Announcing Stack Overflow Documentation

We started with Q&A. Technical documentation is next, and we need your help.

Whether you're a beginner or an experienced developer, you can contribute.

Sign up and start helping → Learn more about Documentation →

Ruby on Rails is maybe the most praised web development framework exist. There are tons of reasons for that, but every framework, even the best of its kind, has its drawbacks.

I'd like to know the most common problems you run into when developing Ruby on Rails applications and the issues you often struggle with.

share|improve this question

Frequent version updates to the framework make it hard to keep your app up to date - upgrades can break in obscure places.

MonkeyPatching - can cause serious problems for anyone that has to maintain a large codebase over a long period of time.

Performance/Power - Easy to shoot yourself in the foot with memory-consuming database queries using Ruby iterators with ActiveRecord.

But I'll take it over Java or PHP any day

share|improve this answer

I'm not thrilled about Rails' use of global variables for everything. Model classes find the database connection through a global variable (ActiveRecord::Base.connection), there is the Rails class which is a global access point for things like the logger, the current environment, for caching, etc. ActionMailer makes global variables out of your mailers, and so on and so forth. Rails is built around the use of global variables, so that whatever you do, at any level of the application, you can always reach for a global variable.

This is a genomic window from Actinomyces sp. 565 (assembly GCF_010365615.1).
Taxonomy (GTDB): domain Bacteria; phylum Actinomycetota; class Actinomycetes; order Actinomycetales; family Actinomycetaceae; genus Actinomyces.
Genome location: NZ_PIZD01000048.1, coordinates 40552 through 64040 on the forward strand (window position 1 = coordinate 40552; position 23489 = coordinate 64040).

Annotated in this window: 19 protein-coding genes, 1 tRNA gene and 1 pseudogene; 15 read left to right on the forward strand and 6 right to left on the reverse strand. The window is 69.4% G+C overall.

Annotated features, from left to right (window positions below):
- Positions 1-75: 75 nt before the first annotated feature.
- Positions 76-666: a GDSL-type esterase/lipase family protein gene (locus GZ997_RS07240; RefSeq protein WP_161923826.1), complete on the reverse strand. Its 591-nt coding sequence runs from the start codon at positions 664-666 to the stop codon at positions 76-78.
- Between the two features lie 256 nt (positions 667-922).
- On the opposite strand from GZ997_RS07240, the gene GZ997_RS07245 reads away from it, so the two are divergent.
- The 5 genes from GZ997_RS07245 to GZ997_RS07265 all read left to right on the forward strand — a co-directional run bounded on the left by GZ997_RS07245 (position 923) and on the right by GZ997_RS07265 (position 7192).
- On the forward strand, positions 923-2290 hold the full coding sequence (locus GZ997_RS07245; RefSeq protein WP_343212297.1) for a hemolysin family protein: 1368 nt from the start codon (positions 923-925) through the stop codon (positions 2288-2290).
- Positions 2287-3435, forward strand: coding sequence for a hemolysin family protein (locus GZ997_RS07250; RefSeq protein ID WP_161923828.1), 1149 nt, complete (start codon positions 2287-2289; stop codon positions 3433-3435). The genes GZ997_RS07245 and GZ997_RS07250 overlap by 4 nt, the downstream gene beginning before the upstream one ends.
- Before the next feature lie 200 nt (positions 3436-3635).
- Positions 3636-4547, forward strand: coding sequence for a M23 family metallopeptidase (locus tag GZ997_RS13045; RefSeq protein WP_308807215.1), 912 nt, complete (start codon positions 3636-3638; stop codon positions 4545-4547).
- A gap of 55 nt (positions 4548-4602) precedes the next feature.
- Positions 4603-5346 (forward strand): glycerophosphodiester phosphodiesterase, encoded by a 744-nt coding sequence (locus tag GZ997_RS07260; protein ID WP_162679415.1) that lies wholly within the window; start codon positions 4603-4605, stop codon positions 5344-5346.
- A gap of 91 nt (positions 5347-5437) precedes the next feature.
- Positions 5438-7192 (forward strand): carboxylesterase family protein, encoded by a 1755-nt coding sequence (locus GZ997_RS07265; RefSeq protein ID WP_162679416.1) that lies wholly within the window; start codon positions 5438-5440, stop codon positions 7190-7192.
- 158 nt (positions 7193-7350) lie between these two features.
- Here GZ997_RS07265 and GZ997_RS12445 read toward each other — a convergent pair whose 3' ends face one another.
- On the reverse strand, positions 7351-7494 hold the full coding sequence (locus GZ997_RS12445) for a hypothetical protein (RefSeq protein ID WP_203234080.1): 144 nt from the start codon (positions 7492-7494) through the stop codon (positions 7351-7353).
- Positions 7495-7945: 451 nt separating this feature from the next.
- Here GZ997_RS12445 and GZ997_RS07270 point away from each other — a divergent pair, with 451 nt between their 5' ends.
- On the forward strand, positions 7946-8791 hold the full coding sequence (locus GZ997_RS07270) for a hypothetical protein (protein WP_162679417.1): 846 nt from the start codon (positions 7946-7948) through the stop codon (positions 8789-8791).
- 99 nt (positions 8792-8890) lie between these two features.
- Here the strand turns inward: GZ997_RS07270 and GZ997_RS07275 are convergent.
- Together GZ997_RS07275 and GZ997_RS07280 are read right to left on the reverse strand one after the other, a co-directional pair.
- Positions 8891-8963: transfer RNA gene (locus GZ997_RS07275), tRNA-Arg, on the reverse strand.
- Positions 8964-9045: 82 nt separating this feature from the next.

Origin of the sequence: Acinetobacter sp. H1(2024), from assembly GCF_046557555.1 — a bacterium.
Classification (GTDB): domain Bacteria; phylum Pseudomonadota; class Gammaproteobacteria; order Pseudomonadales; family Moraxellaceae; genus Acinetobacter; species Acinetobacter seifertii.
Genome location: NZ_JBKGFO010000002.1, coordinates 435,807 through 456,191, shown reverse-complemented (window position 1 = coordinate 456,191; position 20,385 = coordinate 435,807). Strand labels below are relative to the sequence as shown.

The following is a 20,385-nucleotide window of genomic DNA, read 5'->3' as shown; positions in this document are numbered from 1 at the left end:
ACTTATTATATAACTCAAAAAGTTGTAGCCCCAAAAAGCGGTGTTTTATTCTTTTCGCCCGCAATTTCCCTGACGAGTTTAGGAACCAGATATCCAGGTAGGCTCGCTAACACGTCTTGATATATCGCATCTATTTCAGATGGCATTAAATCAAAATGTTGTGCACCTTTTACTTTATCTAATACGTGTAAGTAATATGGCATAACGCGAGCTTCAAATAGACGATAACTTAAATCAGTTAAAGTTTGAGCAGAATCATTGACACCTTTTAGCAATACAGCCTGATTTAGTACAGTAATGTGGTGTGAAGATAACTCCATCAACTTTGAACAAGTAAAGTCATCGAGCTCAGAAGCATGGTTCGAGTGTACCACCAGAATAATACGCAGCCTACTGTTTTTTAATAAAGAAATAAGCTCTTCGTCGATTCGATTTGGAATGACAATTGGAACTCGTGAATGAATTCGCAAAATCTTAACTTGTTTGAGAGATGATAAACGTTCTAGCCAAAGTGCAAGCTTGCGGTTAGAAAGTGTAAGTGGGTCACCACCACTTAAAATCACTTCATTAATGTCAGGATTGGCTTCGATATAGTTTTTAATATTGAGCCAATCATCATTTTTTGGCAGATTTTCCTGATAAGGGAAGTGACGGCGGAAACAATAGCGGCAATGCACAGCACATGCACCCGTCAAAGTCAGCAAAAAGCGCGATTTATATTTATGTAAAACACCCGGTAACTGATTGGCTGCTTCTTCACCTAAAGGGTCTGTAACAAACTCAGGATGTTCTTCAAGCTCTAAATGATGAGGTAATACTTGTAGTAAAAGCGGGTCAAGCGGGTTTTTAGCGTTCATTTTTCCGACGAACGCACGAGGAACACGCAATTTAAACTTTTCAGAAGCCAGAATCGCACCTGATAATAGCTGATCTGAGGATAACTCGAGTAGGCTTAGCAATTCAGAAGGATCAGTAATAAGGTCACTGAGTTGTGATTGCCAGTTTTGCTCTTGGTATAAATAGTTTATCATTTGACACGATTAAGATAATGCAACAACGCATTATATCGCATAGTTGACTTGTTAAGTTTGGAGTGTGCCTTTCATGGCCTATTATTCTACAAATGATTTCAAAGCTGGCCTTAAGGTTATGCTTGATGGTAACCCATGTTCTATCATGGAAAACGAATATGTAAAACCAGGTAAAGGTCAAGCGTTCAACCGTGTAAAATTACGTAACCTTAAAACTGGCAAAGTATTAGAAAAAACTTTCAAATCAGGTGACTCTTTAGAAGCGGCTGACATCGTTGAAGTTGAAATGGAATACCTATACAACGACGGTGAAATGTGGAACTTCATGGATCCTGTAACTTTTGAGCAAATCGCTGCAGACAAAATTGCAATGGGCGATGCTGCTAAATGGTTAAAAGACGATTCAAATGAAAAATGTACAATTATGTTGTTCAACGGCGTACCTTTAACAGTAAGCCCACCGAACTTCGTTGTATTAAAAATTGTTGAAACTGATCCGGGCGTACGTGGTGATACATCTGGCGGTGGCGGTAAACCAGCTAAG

This makes testing ugly. If Rails was built on Java, it would make testing really, really hard, but since it's Ruby it just gets ugly. Tests need to stub out a lot of global context in order to run in isolation, and that can easily make tests seem nonsensical. It's not uncommon to see five or ten lines of code that stubs out different global variables, followed by one or two lines of actual test. It's not that five or ten lines of setup for a test is a problem, but without reading the code under test you can't easily see what impact the global state will have, and how it is significant. This makes many tests unnecessarily ugly.

I find it a bit ironic that the Rails community is the most test savvy of any that I've been part of.

Having said that I wouldn't trade Rails for anything that is currently available. The speed at which you can get things done, and the huge number of plugins and gems that removes all the tedious work just blows me away every day.

share|improve this answer

Like any tech, there's a learning curve. But as a relatively new framework, DHH et al, have been able to "stand on the shoulders of giants" (predecessors) and have produced a great framework.

I've been very happy with choosing Rails as the framework for my commercial sw.

Disadvantages? Not as many libraries as older frameworks such as Java and Perl. -- But there are ways around that problem. Eg call those libraries from Rails or port them.

Performance is usually mentioned in the disadvantages category but cheaper hardware and improvements in later versions of rails have taken care of that. Same with "stability."

share|improve this answer

For multi-threaded applications, Ruby Threads are called green threads, which are not OS level threads. This can't provide true multi-threading.

share|improve this answer

Your Answer


By posting your answer, you agree to the privacy policy and terms of service.

Not the answer you're looking for? Browse other questions tagged or ask your own question.